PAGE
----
Indymac has been notified that it is no longer considered a “well capitalized bank”. A Stakeholder Letter” posted on Indymac’s Corporate Blog describes the grim situation.

As we stated in our financial update on May 12, 2008, we have been working with our investment bankers to raise additional capital. To-date, we have not been successful with these efforts, and, while we will continue these efforts with our bankers and others, we don’t expect to be able to raise capital until there is more stability and less uncertainty in the housing and mortgage markets.

My Translation: “Don’t expect miracles. They are not coming”

We expect our loss for the second quarter to be larger than Q108, but it is difficult at this time to be more precise given the significant uncertainty surrounding accounting estimates, fair value accounting and other accounting matters.

My Translation: “We will stretch accounting rules as far as we can, but right now, things look hopeless, even to us.”

Based on information we have provided to our regulators, they have advised us that we are no longer “well capitalized”, which we stated on May 12 was a possible scenario.

My Comment: The stock market figured out Indymac (IMB) was not well capitalized sometime around October of 2007. Except for one sharp bear market rally in January, the stock has been in a freefall ever since. The share price is now 71 cents, down from about $25.

Without an external capital raise, the traditional way to improve safety and soundness is to sell assets and shrink the balance sheet, which in normal times generally has the effect of improving capital ratios and bolstering liquidity. Yet in this environment, where either there are no bids for most of IMB’s mortgage loans and securities or the bid/ask spreads are abnormally wide, “fire-selling” assets would actually deplete capital further.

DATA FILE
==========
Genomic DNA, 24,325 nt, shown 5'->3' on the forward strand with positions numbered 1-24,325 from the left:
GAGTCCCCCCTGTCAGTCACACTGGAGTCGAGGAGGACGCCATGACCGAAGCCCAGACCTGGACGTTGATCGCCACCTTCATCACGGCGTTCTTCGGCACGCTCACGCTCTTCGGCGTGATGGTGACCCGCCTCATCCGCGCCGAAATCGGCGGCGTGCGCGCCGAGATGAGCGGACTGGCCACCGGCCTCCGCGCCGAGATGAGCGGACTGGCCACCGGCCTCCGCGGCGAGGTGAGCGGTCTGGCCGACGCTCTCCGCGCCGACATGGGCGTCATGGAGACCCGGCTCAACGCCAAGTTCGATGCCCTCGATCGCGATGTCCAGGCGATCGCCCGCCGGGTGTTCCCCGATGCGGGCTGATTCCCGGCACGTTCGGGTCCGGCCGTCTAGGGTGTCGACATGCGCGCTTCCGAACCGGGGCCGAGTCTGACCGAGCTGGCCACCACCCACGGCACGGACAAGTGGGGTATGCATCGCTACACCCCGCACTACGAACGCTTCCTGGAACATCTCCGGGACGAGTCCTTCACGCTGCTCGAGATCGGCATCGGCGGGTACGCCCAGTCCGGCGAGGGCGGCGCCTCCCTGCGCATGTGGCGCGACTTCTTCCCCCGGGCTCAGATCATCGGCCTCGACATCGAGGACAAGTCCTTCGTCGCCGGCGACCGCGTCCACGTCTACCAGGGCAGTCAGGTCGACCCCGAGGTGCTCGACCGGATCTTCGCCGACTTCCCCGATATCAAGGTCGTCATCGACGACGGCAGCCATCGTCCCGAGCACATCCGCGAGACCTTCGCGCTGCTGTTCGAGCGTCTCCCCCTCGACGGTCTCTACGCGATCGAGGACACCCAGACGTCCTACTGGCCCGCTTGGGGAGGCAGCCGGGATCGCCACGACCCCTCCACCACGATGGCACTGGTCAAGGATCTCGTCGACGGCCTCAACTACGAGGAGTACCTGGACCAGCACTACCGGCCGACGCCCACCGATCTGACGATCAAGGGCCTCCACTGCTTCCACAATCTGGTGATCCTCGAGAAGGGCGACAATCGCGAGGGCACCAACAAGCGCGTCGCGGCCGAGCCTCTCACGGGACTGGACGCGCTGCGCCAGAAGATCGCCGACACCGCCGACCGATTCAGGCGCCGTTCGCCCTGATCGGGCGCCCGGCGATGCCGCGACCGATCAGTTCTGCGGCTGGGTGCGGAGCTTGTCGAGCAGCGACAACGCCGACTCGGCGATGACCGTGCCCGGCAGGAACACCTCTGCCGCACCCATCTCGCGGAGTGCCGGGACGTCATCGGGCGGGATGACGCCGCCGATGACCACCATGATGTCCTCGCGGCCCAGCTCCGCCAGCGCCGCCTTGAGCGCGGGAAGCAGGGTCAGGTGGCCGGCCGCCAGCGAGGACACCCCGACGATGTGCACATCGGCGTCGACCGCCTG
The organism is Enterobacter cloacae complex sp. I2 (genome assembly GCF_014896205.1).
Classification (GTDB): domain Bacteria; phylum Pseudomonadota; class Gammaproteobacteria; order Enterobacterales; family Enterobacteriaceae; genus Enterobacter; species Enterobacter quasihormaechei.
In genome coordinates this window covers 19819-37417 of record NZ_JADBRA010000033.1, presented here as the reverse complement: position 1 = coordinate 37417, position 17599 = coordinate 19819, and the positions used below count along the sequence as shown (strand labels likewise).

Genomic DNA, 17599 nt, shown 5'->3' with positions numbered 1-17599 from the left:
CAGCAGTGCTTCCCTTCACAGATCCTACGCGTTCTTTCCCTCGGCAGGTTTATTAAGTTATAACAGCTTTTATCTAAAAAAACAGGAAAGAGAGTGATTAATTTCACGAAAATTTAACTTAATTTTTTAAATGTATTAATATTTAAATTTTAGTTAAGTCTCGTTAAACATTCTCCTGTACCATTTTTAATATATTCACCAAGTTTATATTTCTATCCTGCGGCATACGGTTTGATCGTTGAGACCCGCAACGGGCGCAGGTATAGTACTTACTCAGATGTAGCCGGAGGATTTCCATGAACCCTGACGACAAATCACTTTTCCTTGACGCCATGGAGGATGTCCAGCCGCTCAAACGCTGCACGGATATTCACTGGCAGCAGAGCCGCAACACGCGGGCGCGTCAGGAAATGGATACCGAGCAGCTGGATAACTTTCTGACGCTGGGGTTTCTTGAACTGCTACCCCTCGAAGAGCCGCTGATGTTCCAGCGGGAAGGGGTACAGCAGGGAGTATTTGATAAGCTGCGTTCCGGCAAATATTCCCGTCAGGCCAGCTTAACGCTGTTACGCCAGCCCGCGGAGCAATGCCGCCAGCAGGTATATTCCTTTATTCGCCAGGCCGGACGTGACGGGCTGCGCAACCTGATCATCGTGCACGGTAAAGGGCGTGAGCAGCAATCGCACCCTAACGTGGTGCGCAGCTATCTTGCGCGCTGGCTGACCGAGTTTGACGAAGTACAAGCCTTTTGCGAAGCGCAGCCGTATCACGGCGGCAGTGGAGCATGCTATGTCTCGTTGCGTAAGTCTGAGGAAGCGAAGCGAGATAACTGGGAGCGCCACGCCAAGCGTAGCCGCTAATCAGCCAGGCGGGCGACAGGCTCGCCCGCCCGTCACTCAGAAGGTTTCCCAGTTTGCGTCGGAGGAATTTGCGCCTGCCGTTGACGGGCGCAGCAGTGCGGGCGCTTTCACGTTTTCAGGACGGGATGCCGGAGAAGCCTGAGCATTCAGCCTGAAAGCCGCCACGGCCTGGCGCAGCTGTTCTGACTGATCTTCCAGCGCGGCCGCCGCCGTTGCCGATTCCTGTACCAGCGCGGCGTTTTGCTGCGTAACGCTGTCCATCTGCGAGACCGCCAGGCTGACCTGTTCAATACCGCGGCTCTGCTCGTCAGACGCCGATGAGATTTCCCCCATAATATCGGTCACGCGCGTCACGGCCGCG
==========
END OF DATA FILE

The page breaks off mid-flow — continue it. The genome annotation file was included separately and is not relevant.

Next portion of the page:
My Comment: Indymac needs to consider the strong possibility that its loan portfolio is of negative value and that they would have to pay someone to take it.

A consequence of falling below well-capitalized is that we are no longer permitted to accept new brokered deposits or renew or roll over existing ones, unless we get a waiver from the FDIC. While we have submitted a waiver application, it is uncertain as to whether such a waiver will be granted.

My Comment: The waiver should not be granted. There is no reason to throw good money after bad.

As a result of the above, we have made the difficult decision, effective July 7, 2008, that we will no longer accept any new loan submissions or rate locks in our retail and wholesale forward mortgage lending channels, except for our servicing retention channel.

The above actions will necessitate the reduction in our present workforce from approximately 7,200 to roughly 3,400 or so over the next couple of months, which should reduce our operating expenses by roughly 60%.

My Translation: It’s all over.

Washington Mutual (WM) and/or Wachovia (WB) are likely to find themselves in a similar situation in due time.

Mike “Mish” Shedlock
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